As college students search the Internet each day, it is likely they will come across gambling sites. For some, the temptation is so great that they have to click on the sites to play. From coast to coast, thousands of students compete online for scholarship money in qualifying rounds of a national poker tournament. Internet gambling is a growing concern due to the accessibility, since most people can use it any time, anywhere. It is also illegal in the United States, but is permitted to operate in numerous other nations. Most of the websites operate out of the Caribbean or Latin America, but are accessible anywhere in the world. An estimated 5.5 percent of college-aged population has a gambling problem.
According to Lauren Parrizi of Loyola University, “Most students are in debt on average about $10,000 worth. With tuitions increases, decreasing grant money and minimum wage jobs, gambling as a path out of debt, or a bit of pocket money, seems attractive.” However, it is an addiction that has risky affects.
If you are concerned about your gambling, or that of someone you know, the following warning signs may help clarify your concerns: An inability to stop once you start gambling; Setting ‘loss limits’ for the day and then routinely exceeding the limits; borrowing money to pay gambling debts; lying to friends and/or family about gambling frequency, or the extent of losses; neglecting other responsibilities such as school due to a preoccupation with gambling; constant self worry about your gambling; consistently feeling the need for the “gambling rush.”
Robert L. Custer, M.D. identified the progression of gambling addiction in three phases. The first phase is the winning phase; gamblers experience a big win or a series of wins, which leaves them optimistic that their winning will continue. This leads them to feel great excitement and than begin to increase the amounts of their bets. The second phase is the losing phase where the gambler often begins bragging about wins they have had, then starts gambling alone and thinking more about gambling. They also begin borrowing money legally or illegally. Lastly, the third phase is desperation phase. This is accompanied by remorse, blaming others and alienation of family and friends.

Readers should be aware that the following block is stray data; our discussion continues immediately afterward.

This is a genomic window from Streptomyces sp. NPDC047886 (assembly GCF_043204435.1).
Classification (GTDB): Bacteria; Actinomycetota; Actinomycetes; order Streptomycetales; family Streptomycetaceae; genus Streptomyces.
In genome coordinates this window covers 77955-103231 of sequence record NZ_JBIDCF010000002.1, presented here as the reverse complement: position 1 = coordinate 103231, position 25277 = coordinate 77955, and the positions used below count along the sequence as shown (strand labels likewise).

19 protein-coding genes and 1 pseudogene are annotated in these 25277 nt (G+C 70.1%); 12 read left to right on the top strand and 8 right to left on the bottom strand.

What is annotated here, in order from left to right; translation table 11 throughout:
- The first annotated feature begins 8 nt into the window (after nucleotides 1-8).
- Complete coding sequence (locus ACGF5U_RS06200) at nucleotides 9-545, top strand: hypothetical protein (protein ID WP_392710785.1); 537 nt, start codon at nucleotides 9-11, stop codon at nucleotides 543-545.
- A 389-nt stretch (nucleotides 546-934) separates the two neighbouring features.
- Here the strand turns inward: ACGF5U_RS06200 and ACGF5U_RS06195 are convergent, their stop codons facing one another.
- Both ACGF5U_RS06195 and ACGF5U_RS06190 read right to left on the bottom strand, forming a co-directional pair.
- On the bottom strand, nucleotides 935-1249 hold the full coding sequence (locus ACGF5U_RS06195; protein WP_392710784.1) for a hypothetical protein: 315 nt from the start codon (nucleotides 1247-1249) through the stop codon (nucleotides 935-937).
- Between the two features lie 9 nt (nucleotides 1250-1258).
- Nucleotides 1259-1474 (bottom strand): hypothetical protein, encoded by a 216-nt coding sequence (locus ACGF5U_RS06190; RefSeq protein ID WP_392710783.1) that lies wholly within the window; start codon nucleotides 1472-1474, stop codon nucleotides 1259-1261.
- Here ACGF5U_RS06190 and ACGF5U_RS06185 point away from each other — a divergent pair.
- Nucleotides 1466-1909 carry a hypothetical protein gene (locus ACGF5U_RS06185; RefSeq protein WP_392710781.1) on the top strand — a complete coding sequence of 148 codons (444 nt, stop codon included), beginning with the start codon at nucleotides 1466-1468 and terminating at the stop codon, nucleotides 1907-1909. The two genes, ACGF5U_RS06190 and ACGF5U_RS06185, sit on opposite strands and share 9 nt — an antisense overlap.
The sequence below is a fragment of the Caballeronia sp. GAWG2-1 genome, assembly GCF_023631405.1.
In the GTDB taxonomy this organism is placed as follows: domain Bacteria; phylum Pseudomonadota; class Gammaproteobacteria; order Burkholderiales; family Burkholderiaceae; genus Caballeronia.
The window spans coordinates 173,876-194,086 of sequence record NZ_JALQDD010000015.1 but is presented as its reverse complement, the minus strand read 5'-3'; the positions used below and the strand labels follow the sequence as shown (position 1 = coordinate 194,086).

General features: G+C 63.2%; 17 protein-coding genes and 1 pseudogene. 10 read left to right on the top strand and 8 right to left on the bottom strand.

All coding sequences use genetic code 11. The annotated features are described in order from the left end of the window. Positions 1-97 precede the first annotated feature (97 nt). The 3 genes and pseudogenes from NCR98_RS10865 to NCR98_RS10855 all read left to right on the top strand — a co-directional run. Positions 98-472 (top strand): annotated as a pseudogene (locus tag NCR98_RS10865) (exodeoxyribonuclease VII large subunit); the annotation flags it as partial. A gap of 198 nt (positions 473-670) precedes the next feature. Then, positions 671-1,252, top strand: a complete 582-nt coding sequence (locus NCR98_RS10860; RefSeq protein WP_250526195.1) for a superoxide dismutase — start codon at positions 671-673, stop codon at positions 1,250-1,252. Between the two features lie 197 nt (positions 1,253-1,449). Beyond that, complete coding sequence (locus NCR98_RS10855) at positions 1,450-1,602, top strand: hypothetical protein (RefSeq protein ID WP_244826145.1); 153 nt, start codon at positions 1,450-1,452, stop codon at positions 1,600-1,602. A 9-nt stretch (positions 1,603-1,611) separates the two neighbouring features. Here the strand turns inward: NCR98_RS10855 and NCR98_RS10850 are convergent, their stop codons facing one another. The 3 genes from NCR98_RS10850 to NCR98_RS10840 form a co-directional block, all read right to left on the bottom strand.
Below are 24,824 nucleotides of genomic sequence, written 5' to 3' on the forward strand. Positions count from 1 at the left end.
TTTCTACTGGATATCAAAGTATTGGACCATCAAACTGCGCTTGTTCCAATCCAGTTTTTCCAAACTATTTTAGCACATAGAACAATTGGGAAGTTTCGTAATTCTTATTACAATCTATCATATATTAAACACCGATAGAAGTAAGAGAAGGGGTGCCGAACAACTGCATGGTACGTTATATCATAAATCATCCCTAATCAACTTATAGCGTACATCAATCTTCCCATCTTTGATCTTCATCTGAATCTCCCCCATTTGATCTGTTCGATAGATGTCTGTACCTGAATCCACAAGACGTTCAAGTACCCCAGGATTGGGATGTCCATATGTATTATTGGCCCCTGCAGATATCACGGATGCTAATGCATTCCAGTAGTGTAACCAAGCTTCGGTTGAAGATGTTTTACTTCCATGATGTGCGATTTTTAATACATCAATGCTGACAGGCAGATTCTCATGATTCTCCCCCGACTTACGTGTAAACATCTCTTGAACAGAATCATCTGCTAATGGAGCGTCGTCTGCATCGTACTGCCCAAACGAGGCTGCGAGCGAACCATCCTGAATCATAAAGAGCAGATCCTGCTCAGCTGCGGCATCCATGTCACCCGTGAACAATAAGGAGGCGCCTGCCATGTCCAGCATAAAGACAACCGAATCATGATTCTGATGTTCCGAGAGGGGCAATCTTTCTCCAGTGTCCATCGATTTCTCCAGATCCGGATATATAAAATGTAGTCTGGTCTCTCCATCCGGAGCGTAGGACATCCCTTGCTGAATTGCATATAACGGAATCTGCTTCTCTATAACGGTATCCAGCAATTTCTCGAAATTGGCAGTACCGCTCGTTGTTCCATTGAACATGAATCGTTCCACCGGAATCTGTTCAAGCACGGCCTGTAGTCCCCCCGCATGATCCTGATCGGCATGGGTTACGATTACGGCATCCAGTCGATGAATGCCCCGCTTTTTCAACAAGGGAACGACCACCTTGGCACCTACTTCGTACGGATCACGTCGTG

A recent issue has occurred with a student at one of Pennsylvania’s Universities. Greg Hogan, a Lehigh University student, got involved with gambling. Greg Hogan’s addiction to gambling and about a $5,000 gambling debt led this Class of 2008 president to rob a Wachovia Bank. Hogan started accumulating the debt a little more than a year ago when he began gambling heavily at online poker sites as a way to relieve the stress of his busy life.
The first step in getting help is recognizing that you or someone you care about has a problem with gambling. The next step is to call The Pennsylvania Compulsive Gambling Hotline. The Hotline is an information and referral service for people with gambling problems, or who are concerned about someone who is gambling. This number is 1-800-848-1880. Gamblers Anonymous International Directory Pennsylvania (Monday, Tuesday, Wednesday, Thursday, Friday, Saturday, Sunday) Philadelphia Hotline Number: (215) 468-1991. Some local meetings are held at East Goshen G.A. United Church of Christ Route 352 & Greenhill Road. Havertown G.A. Havertown United Church of Christ 100 Myrtle Avenue. Chester G.A. Keystone Center 21st & Providence Avenue. Visit www.gamblersanonymous.org/mtgdirPA.html for more information.
For help with this problem in this area, call the Philadelphia Hotline: (215) 468-1991